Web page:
The Portuguese village of Melides still feels like a well-kept secret. Despite being just an hour and a half south of Lisbon, and 20 minutes from its buzzy neighbour Comporta, the sleepy hamlet appears as if frozen in time from the 19th century. At its center is a cobblestoned square, where a whitewashed church spire looms over tiny family-run restaurants with outdoor terraces and rows of terracotta-roofed cottages with wrought-iron balconies. On a warm spring day, it’s entirely deserted—as is the beach, a golden, windswept slice of the Alentejo coast, that’s only a 10-minute drive away.
But change is afoot. Wind down the town’s meandering lanes, past orange trees and closed shop fronts, and you reach an imposing door carved out of dark wood. Behind it is a hive of activity, as the final touches are put on a property that is guaranteed to draw in a stylish new crowd and slowly transform this region into one of the hottest destinations in the country: Vermelho, the first hotel from the legendary shoemaker Christian Louboutin.
The designer, who’s owned homes in Lisbon and Comporta since the ’90s, stumbled upon Melides just over a decade ago. The story goes that he’d had an accident and was driving back from a local hospital when he noticed the picturesque town, bordered by lush forests and an expansive lagoon. He bought a fisherman’s house on its shores soon after and continues to return twice a year, both to work and unwind (his now-extended compound includes an atelier with panoramic views of the water). Louboutin’s hope, with Vermelho, is to share the raw natural beauty of his surroundings with visitors who might previously have bypassed this province in favour of Portugal’s largest cities or the Algarve—but he’s equally keen to preserve the tranquillity that brought him here in the first place.
To that end, his newly built boutique lodgings contain just 13 rooms and its exterior is designed, with the help of Louboutin’s friend, the Portuguese architect Madalena Caiado, to blend seamlessly into the environment with its powdery blue and white walls, gently sloped roofs and delicately carved chimneys. Once you go through the doors, though, it becomes decidedly more eclectic: while there are a wealth of distinctively Portuguese details, from the coffered ceilings to the stunning azulejo mural that faces the reception, the interiors also pay tribute to Louboutin’s French and Egyptian heritage, as well as the extensive travels that have inspired his countless collections.
There’s geometric flooring that’s reminiscent of the style found in Paris’s historic Hôtel de la Marine and, in the pocket-sized but intensely calming massage suite, the walls are layered with alabaster sourced from Luxor. In the extravagant communal sitting room, the glass tiles nod to the decadence of Rajasthani palaces, and downstairs, vintage Bollywood movie posters from the ’60s line the walls beside honey-coloured velvet banquettes and a fabulously ornate bar—a slab of green Indian marble overlaid with baroque silver paneling hammered in Seville by artisans more accustomed to constructing glittering church altars.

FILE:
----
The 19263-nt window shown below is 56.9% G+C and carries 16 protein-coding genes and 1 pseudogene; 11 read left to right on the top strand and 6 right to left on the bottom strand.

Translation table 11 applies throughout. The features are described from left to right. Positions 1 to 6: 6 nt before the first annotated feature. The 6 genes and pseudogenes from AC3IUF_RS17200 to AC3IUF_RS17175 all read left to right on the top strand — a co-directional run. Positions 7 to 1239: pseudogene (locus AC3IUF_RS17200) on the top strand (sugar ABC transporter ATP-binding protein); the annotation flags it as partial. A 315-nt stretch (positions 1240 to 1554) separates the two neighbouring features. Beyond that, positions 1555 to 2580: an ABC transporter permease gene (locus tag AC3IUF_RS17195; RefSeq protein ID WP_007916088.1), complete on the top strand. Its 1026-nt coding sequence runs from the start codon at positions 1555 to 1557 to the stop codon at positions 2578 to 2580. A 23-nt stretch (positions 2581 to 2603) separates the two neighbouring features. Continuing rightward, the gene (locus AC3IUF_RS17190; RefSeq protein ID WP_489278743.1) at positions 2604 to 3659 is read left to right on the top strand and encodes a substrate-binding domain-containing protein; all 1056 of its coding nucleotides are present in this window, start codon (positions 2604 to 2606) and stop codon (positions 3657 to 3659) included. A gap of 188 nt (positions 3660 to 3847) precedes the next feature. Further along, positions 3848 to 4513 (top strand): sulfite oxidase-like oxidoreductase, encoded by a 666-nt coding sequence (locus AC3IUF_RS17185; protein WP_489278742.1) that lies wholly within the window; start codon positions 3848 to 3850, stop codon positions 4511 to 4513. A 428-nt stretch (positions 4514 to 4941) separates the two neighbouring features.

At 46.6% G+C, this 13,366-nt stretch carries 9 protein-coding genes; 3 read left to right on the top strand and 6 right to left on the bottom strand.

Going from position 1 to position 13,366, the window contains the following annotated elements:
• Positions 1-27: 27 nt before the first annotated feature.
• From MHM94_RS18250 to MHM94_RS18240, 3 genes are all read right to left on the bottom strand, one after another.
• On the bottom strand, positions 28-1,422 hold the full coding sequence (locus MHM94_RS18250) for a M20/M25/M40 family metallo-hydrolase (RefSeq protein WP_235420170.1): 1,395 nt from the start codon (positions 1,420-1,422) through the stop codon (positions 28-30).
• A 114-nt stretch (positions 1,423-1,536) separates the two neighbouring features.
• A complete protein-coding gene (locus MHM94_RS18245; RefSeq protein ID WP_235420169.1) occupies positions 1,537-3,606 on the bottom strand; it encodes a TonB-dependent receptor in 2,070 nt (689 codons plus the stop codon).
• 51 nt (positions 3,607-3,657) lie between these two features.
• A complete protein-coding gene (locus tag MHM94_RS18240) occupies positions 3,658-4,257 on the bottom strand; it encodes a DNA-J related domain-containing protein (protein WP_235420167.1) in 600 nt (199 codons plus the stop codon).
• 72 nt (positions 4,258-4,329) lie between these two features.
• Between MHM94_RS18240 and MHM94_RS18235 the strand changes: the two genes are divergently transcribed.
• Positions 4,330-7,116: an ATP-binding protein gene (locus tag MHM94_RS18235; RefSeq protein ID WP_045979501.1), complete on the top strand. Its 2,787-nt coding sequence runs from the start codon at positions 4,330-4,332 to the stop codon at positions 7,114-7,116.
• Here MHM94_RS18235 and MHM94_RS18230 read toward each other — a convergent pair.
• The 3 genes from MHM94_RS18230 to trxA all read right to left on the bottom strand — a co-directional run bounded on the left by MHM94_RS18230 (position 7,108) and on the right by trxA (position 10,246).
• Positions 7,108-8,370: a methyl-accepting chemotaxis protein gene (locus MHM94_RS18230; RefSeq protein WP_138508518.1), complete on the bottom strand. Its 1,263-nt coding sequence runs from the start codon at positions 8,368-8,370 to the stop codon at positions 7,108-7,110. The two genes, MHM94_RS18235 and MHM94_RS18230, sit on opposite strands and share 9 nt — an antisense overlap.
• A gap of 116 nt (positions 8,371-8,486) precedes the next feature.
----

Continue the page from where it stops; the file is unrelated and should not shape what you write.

Turn a corner, and you might spot an ominous ceramic bust or a surreal wall dotted with ceramic, jewel-toned macaw heads. Meanwhile, the spectacular garden, dreamt up by Louboutin’s former partner, French landscape architect Louis Benech, surrounds a plunge pool, at the head of which reclines an elaborate rendering of Neptune by Giuseppe Ducrot. During my visit, the prolific Italian sculptor could often be found on the terrace, perfecting the similarly dramatic ceramic appliqués that adorn the building’s doors and windows. Unsurprisingly, there are flashes of Louboutin’s signature shade throughout, too: scarlet window frames, staircases, lacquered tiles in the bar, plush gilded stools and intricately woven Maison Gatti chairs in the restaurant, Xtian, all of which are as eye-catching and impactful as his iconic red soles. (Vermelho translates to “red” in Portuguese.)
If these public spaces skew maximalist, the rooms are more subdued and serene, though no less glamorous. Each is unique, even the smallest is remarkably spacious, and most are decorated with charming hand-painted tiles, primarily from Azulejos de Azeitão’s renowned workshop near Setúbal, where a team of 11 specialists worked for almost a year to create more than 7,000 individual pieces for the project. The delightful fusion of aesthetics continues here, with polished parquet floors, Moorish side tables, Murano glass-style wall lamps, antique Venetian mirrors, sea shell-shaped reading lights by the bed, and squishy floral armchairs that are the epitome of Italian nonna chic.
There’s no shortage of surprises either: your suite could contain a wardrobe with burnished gold doors, a framed Indian tapestry, a rattan monkey that forms the base of a table, or illuminated miniature art installations by Madrid-based creative Carlos Díaz De Bustamante. You could even encounter one of Louboutin’s personal treasures—a Spanish bargueño chest, for instance, or an embroidered Henri Samuel sofa—picked up at auction or while on holiday, and now finally unearthed from his archives.
“The designer, who’s owned homes in Lisbon and Comporta since the ’90s, stumbled upon Melides just over a decade ago”
Almost all of the rooms also have outdoor spaces where you can soak up the sun, whether they be suites with balconies overlooking the garden on the first floor, or ones on the ground floor with terraces that offer direct access to the pool. One of the former suites comes with a giant, opulently tiled outdoor bathtub, while some of the latter compensate with equally impressive bathrooms, covered floor to ceiling with more riotous tiling. They seem designed for your Instagram feed but, crucially, bathing at Vermelho feels luxurious too, thanks to fragrant Kama Ayurveda amenities, butter-soft Frette bathrobes, and heated floors for when the evenings become chilly.